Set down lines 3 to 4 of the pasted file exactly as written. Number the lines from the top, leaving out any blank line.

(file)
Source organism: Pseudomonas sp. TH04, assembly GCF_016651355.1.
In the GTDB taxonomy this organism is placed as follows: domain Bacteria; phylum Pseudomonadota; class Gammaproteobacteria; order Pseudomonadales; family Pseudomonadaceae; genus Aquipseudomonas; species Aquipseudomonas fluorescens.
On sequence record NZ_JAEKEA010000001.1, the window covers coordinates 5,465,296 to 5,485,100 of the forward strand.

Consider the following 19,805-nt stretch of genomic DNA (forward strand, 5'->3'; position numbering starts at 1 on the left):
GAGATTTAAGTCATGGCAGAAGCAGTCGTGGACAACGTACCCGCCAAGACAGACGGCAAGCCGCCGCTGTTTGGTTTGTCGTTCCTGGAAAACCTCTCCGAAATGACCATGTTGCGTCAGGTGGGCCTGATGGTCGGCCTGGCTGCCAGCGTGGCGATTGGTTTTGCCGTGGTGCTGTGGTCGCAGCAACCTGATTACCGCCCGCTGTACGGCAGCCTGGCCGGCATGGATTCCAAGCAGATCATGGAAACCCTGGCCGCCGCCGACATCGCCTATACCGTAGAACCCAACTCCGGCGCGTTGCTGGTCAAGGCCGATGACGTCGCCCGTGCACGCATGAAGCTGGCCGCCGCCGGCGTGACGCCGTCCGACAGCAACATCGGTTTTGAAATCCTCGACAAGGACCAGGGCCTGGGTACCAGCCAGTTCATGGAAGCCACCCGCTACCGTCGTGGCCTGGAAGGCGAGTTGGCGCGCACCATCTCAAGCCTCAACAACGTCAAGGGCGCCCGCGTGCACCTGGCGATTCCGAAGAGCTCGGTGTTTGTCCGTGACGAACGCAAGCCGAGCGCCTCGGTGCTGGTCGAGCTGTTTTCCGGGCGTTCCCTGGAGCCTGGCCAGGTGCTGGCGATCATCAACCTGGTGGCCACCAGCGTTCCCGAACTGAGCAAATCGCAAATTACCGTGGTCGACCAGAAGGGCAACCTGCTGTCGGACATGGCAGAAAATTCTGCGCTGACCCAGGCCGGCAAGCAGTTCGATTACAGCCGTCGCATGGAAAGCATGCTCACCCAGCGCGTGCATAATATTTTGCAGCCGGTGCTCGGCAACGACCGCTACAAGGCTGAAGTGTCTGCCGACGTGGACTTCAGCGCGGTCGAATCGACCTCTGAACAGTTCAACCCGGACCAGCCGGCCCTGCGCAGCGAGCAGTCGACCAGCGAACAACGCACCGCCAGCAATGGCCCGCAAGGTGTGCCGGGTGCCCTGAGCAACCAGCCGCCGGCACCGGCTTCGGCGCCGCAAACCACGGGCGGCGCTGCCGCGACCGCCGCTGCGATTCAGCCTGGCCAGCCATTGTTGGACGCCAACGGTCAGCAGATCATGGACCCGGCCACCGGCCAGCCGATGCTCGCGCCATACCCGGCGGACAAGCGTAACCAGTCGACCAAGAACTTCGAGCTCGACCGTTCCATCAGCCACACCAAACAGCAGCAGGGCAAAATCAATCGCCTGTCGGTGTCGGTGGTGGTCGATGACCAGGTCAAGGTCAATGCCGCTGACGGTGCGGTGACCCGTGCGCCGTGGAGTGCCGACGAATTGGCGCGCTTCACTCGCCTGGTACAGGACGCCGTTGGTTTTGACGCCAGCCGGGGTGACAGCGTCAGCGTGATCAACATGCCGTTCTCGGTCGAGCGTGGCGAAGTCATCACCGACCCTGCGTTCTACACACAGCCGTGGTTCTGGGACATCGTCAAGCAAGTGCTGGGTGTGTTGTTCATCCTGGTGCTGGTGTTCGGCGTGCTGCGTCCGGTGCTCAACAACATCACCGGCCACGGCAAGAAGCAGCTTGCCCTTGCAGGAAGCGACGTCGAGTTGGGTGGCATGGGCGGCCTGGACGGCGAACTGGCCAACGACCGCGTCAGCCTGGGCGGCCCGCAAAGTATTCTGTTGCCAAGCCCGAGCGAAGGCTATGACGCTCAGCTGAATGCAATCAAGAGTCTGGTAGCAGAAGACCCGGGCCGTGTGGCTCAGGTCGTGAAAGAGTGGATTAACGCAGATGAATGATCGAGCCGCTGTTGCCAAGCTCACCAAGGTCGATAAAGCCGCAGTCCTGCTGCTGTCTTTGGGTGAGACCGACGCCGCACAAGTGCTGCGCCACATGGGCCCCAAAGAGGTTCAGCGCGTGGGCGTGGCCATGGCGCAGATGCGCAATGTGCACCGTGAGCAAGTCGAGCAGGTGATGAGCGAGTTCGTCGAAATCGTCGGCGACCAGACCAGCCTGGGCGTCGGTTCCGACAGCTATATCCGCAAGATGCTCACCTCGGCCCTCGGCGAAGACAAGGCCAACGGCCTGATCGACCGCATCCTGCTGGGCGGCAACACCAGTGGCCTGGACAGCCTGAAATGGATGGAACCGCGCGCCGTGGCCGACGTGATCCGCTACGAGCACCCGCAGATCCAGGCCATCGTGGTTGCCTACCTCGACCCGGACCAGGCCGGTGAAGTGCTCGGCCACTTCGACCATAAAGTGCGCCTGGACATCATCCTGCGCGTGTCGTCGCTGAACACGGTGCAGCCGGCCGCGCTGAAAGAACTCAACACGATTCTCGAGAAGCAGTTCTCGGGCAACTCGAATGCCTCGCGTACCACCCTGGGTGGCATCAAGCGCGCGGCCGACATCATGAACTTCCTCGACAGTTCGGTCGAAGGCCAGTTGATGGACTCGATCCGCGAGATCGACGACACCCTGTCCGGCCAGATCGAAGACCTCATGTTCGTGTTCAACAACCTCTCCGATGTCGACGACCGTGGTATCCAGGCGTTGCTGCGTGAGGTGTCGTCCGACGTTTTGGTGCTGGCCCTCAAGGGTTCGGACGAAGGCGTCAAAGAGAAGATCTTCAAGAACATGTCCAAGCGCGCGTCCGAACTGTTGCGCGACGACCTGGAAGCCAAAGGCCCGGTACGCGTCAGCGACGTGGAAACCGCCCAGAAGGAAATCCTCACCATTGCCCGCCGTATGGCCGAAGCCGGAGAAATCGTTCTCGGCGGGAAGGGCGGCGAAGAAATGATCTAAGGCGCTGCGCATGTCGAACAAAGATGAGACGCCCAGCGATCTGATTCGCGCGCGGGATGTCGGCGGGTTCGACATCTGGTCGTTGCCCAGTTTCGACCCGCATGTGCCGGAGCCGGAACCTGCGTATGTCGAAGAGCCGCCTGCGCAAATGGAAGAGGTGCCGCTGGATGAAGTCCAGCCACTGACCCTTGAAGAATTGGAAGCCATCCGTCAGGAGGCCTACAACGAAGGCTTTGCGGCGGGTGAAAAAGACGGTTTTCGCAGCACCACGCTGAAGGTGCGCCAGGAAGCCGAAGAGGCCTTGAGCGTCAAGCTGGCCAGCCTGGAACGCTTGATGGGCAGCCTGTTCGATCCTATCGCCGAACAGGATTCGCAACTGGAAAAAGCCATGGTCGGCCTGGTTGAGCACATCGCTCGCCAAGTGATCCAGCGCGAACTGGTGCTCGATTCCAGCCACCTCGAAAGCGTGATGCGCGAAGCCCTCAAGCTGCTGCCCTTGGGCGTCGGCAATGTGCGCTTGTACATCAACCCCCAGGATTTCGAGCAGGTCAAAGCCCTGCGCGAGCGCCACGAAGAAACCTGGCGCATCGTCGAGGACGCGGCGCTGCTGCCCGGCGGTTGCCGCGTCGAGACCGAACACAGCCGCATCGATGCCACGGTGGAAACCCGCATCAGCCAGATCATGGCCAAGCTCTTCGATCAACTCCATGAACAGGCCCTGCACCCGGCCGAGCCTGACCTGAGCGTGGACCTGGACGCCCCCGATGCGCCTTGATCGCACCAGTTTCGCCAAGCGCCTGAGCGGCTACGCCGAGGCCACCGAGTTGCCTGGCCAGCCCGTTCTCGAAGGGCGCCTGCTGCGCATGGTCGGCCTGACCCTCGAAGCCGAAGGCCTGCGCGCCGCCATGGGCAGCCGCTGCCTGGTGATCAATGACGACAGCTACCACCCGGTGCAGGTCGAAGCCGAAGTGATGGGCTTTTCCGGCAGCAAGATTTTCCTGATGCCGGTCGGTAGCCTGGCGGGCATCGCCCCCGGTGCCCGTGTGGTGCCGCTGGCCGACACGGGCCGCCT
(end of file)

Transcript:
On sequence record NZ_JAEKEA010000001.1, the window covers coordinates 5,465,296 to 5,485,100 of the forward strand.

Consider the following 19,805-nt stretch of genomic DNA (forward strand, 5'->3'; position numbering starts at 1 on the left):